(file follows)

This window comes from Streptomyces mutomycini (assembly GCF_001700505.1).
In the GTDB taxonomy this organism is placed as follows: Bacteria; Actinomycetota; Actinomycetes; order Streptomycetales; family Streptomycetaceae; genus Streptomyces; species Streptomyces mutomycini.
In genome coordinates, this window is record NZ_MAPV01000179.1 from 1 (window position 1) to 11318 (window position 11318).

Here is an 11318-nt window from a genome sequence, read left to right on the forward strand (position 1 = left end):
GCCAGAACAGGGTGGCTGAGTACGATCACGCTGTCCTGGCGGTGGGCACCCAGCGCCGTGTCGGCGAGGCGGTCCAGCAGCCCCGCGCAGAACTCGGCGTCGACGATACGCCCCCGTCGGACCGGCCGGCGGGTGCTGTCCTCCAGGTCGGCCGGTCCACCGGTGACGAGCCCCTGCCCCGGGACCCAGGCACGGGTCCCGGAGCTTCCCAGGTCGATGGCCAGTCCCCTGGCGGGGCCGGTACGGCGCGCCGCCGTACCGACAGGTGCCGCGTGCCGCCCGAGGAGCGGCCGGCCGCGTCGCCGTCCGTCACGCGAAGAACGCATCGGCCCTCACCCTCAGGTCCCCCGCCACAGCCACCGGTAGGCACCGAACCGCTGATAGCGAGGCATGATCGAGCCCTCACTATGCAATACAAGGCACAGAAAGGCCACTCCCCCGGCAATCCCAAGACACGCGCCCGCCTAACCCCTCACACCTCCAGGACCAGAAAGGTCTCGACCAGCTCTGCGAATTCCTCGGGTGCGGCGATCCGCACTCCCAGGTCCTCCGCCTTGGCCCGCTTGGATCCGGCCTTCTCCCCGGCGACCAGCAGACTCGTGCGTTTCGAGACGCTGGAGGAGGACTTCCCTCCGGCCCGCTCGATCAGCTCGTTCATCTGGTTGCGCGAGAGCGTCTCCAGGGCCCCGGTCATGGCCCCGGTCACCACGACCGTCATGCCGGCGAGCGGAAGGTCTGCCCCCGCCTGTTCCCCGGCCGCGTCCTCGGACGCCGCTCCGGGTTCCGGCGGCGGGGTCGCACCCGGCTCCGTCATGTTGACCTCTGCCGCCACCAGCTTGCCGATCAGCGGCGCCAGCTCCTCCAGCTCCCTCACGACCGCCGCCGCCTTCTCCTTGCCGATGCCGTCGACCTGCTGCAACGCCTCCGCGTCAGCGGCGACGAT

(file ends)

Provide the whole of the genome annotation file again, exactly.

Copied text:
This window comes from Streptomyces mutomycini (assembly GCF_001700505.1).
In the GTDB taxonomy this organism is placed as follows: Bacteria; Actinomycetota; Actinomycetes; order Streptomycetales; family Streptomycetaceae; genus Streptomyces; species Streptomyces mutomycini.
In genome coordinates, this window is record NZ_MAPV01000179.1 from 1 (window position 1) to 11318 (window position 11318).

Here is an 11318-nt window from a genome sequence, read left to right on the forward strand (position 1 = left end):
GCCAGAACAGGGTGGCTGAGTACGATCACGCTGTCCTGGCGGTGGGCACCCAGCGCCGTGTCGGCGAGGCGGTCCAGCAGCCCCGCGCAGAACTCGGCGTCGACGATACGCCCCCGTCGGACCGGCCGGCGGGTGCTGTCCTCCAGGTCGGCCGGTCCACCGGTGACGAGCCCCTGCCCCGGGACCCAGGCACGGGTCCCGGAGCTTCCCAGGTCGATGGCCAGTCCCCTGGCGGGGCCGGTACGGCGCGCCGCCGTACCGACAGGTGCCGCGTGCCGCCCGAGGAGCGGCCGGCCGCGTCGCCGTCCGTCACGCGAAGAACGCATCGGCCCTCACCCTCAGGTCCCCCGCCACAGCCACCGGTAGGCACCGAACCGCTGATAGCGAGGCATGATCGAGCCCTCACTATGCAATACAAGGCACAGAAAGGCCACTCCCCCGGCAATCCCAAGACACGCGCCCGCCTAACCCCTCACACCTCCAGGACCAGAAAGGTCTCGACCAGCTCTGCGAATTCCTCGGGTGCGGCGATCCGCACTCCCAGGTCCTCCGCCTTGGCCCGCTTGGATCCGGCCTTCTCCCCGGCGACCAGCAGACTCGTGCGTTTCGAGACGCTGGAGGAGGACTTCCCTCCGGCCCGCTCGATCAGCTCGTTCATCTGGTTGCGCGAGAGCGTCTCCAGGGCCCCGGTCATGGCCCCGGTCACCACGACCGTCATGCCGGCGAGCGGAAGGTCTGCCCCCGCCTGTTCCCCGGCCGCGTCCTCGGACGCCGCTCCGGGTTCCGGCGGCGGGGTCGCACCCGGCTCCGTCATGTTGACCTCTGCCGCCACCAGCTTGCCGATCAGCGGCGCCAGCTCCTCCAGCTCCCTCACGACCGCCGCCGCCTTCTCCTTGCCGATGCCGTCGACCTGCTGCAACGCCTCCGCGTCAGCGGCGACGAT